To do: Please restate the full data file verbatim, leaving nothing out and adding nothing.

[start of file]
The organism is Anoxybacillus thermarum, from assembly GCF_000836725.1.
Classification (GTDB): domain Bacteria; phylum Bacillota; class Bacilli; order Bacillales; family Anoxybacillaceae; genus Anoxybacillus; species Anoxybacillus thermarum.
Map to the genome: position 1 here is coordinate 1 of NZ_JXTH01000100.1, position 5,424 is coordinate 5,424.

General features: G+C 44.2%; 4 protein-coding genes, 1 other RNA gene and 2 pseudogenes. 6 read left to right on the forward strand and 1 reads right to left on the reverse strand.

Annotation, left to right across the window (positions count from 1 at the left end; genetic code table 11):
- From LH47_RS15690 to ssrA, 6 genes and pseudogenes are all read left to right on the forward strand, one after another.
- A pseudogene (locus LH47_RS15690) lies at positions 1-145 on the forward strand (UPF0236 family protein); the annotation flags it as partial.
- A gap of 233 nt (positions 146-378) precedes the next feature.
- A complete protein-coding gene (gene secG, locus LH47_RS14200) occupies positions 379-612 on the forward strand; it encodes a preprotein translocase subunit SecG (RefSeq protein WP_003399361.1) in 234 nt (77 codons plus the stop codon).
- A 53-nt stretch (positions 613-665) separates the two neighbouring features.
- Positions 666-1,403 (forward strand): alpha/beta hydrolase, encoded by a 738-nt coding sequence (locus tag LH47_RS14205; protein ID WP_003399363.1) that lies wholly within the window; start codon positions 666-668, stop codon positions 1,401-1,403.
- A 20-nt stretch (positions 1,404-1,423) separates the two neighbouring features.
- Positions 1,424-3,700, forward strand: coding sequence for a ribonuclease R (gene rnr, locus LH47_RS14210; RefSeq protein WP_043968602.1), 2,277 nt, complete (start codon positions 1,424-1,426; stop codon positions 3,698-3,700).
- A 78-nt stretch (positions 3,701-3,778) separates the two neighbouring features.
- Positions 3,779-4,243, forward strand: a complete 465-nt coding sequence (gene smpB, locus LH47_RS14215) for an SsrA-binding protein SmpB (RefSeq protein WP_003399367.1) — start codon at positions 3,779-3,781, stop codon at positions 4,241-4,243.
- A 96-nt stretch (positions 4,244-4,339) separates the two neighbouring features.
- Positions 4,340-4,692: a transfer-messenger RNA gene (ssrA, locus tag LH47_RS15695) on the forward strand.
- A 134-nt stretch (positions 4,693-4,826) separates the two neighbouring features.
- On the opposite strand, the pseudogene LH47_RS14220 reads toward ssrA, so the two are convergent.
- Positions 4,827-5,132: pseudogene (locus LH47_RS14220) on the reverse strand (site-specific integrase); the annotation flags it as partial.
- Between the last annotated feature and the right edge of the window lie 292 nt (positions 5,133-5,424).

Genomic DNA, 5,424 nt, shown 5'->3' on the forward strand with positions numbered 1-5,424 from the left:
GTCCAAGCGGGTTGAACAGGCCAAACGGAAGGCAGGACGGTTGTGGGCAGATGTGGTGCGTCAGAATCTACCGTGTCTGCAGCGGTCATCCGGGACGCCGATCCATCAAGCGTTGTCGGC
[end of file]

The organism is Anoxybacillus thermarum, from assembly GCF_000836725.1.
Classification (GTDB): domain Bacteria; phylum Bacillota; class Bacilli; order Bacillales; family Anoxybacillaceae; genus Anoxybacillus; species Anoxybacillus thermarum.
Map to the genome: position 1 here is coordinate 1 of NZ_JXTH01000100.1, position 5,424 is coordinate 5,424.

General features: G+C 44.2%; 4 protein-coding genes, 1 other RNA gene and 2 pseudogenes. 6 read left to right on the forward strand and 1 reads right to left on the reverse strand.

Annotation, left to right across the window (positions count from 1 at the left end; genetic code table 11):
- From LH47_RS15690 to ssrA, 6 genes and pseudogenes are all read left to right on the forward strand, one after another.
- A pseudogene (locus LH47_RS15690) lies at positions 1-145 on the forward strand (UPF0236 family protein); the annotation flags it as partial.
- A gap of 233 nt (positions 146-378) precedes the next feature.
- A complete protein-coding gene (gene secG, locus LH47_RS14200) occupies positions 379-612 on the forward strand; it encodes a preprotein translocase subunit SecG (RefSeq protein WP_003399361.1) in 234 nt (77 codons plus the stop codon).
- A 53-nt stretch (positions 613-665) separates the two neighbouring features.
- Positions 666-1,403 (forward strand): alpha/beta hydrolase, encoded by a 738-nt coding sequence (locus tag LH47_RS14205; protein ID WP_003399363.1) that lies wholly within the window; start codon positions 666-668, stop codon positions 1,401-1,403.
- A 20-nt stretch (positions 1,404-1,423) separates the two neighbouring features.
- Positions 1,424-3,700, forward strand: coding sequence for a ribonuclease R (gene rnr, locus LH47_RS14210; RefSeq protein WP_043968602.1), 2,277 nt, complete (start codon positions 1,424-1,426; stop codon positions 3,698-3,700).
- A 78-nt stretch (positions 3,701-3,778) separates the two neighbouring features.
- Positions 3,779-4,243, forward strand: a complete 465-nt coding sequence (gene smpB, locus LH47_RS14215) for an SsrA-binding protein SmpB (RefSeq protein WP_003399367.1) — start codon at positions 3,779-3,781, stop codon at positions 4,241-4,243.
- A 96-nt stretch (positions 4,244-4,339) separates the two neighbouring features.
- Positions 4,340-4,692: a transfer-messenger RNA gene (ssrA, locus tag LH47_RS15695) on the forward strand.
- A 134-nt stretch (positions 4,693-4,826) separates the two neighbouring features.
- On the opposite strand, the pseudogene LH47_RS14220 reads toward ssrA, so the two are convergent.
- Positions 4,827-5,132: pseudogene (locus LH47_RS14220) on the reverse strand (site-specific integrase); the annotation flags it as partial.
- Between the last annotated feature and the right edge of the window lie 292 nt (positions 5,133-5,424).

Genomic DNA, 5,424 nt, shown 5'->3' on the forward strand with positions numbered 1-5,424 from the left:
GTCCAAGCGGGTTGAACAGGCCAAACGGAAGGCAGGACGGTTGTGGGCAGATGTGGTGCGTCAGAATCTACCGTGTCTGCAGCGGTCATCCGGGACGCCGATCCATCAAGCGTTGTCGGC